The dollar remained under pressure on Friday but managed to win back some lost territory after upbeat U.S. data helped temper the fallout from the Federal Reserve's surprisingly dovish policy outlook.
Data offering more evidence the U.S. economy was recovering from a disastrous first quarter helped lift the dollar index to 80.317 from a one-month trough of 80.147. Still, it was down 0.3 percent on the week, its biggest decline in two months.
Investors had sold the greenback after the Fed on Wednesday sounded comfortable about the outlook for inflation despite recent signs of a pick-up in price pressure.
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That dashed some expectations the Fed might have to start lifting interest rates earlier than expected and initially helped push U.S. Treasury yields down.
But data on Thursday showed new claims for jobless benefits fell last week and factory activity in the mid-Atlantic region accelerated in June, prompting Treasury yields to reverse higher.
"The rates market appeared to have second thoughts about Wednesday's post-FOMC reaction, with yields reversing some of their decline and helping the USD stabilize as well," analysts at BNP Paribas wrote in a note to clients.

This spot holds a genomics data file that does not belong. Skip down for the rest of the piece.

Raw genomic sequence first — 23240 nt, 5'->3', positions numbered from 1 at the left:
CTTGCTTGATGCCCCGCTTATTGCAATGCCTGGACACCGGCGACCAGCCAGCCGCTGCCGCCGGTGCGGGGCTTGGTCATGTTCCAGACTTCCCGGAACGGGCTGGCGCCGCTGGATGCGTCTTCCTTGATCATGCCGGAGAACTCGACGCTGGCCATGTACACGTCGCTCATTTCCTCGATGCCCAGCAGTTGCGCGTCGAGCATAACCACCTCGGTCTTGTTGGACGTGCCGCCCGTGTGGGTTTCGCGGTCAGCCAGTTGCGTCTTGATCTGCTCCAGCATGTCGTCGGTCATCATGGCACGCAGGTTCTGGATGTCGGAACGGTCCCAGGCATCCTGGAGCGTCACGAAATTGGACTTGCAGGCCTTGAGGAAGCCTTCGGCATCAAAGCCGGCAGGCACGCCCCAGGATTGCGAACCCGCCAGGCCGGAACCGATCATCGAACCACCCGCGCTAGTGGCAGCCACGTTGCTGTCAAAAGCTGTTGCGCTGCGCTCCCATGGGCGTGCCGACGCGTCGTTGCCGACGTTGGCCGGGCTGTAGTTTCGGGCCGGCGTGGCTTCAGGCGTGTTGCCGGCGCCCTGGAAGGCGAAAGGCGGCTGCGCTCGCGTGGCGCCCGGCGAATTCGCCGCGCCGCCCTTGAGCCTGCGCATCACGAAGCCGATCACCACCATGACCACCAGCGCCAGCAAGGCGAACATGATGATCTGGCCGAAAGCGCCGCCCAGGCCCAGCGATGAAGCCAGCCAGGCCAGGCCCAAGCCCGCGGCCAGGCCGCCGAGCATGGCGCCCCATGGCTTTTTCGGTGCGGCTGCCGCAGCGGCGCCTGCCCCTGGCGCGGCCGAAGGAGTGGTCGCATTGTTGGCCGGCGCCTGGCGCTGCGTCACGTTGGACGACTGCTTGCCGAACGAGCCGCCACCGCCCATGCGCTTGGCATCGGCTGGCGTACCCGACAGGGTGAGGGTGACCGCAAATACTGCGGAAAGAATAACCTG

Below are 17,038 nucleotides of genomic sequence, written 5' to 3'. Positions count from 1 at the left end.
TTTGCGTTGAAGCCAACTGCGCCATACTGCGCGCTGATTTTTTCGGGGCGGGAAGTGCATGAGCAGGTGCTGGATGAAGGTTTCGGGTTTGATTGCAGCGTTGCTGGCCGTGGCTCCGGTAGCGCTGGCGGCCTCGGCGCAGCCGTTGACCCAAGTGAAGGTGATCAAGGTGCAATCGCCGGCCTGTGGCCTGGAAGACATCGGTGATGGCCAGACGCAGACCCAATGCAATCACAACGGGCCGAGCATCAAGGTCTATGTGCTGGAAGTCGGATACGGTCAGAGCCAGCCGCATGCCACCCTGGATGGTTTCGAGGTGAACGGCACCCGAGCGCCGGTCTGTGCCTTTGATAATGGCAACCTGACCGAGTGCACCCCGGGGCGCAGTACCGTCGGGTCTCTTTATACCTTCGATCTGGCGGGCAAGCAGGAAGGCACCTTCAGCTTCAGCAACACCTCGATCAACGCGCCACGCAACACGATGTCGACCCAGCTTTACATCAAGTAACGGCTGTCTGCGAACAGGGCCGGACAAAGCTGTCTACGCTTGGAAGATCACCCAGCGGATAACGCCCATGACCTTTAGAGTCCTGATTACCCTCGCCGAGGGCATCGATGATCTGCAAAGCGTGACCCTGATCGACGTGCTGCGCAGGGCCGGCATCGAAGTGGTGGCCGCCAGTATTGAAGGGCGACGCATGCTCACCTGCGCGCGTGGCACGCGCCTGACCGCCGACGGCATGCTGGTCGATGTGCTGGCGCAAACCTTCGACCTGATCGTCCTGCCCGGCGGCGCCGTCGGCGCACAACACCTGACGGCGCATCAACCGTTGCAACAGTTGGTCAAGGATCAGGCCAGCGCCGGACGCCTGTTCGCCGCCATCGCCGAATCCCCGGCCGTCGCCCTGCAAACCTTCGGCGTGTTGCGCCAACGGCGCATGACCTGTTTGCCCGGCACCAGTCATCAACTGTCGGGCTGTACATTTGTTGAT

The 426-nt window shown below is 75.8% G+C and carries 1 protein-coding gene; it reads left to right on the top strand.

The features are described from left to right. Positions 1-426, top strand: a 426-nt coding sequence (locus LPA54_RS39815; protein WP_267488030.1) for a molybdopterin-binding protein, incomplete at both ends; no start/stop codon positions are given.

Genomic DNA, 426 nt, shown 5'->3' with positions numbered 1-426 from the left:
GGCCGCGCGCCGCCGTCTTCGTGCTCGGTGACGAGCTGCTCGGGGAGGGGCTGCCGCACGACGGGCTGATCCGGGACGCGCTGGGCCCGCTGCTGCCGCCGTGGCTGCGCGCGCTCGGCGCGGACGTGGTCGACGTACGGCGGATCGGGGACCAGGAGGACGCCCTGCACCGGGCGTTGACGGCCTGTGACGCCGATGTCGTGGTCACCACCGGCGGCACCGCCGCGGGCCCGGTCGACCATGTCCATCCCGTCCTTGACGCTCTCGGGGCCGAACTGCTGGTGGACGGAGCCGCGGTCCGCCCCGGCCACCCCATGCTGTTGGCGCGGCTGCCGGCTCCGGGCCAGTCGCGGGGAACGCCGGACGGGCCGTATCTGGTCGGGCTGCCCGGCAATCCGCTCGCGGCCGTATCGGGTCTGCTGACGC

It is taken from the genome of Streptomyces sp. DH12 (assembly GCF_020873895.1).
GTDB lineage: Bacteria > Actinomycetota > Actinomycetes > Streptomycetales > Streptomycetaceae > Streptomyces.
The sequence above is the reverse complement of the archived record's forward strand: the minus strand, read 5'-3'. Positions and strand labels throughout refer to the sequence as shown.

"We think the bias remains to the upside for U.S. yields from current levels, with the passage of time likely to force greater pricing of rate hike risk absent renewed deterioration in the data."
The euro was up 0.1 percent at $1.3619 after reaching a two-week high of $1.3644 on Thursday in the wake of the Fed's policy outlook.
The Fed's dovish outlook has helped neutralise the impact from a variety of easing measures introduced by the European Central Bank two weeks ago, which momentarily took the single currency to a four-month low of $1.3503.
The euro was on track to gain 0.6 percent against the dollar this week.
"The euro looks well supported. The ECB may have eased but that does not change the fact that the euro zone enjoys a current and trade surplus, which supports the euro. The rest depends on how economic data and U.S. developments pan out," said Sho Aoyama, senior market analyst at Mizuho Securities in Tokyo.
The dollar slipped 0.1 percent to 101.83 yen, drawing mild support from a bounce in Tokyo shares, although it stayed above Thursday's low of 101.74.
The greenback was set to lose about 0.2 percent on the week against the Japanese currency.
Sterling hovered within striking distance of a 5-1/2-year high of $1.7064 hit overnight thanks in part to local data that showed factory orders grew at their fastest pace in six months in June.
The robust report highlighted the risk that the Bank of England could raise interest rates well before the Fed.
The New Zealand dollar, another unit that has rallied extensively thanks to a central bank with a hawkish bias, remained stuck near 87 cents after retreating from a six-week high of $0.8736. The kiwi has gained 0.4 percent versus the dollar this week.
The Australian dollar dipped back to 94 U.S. cents.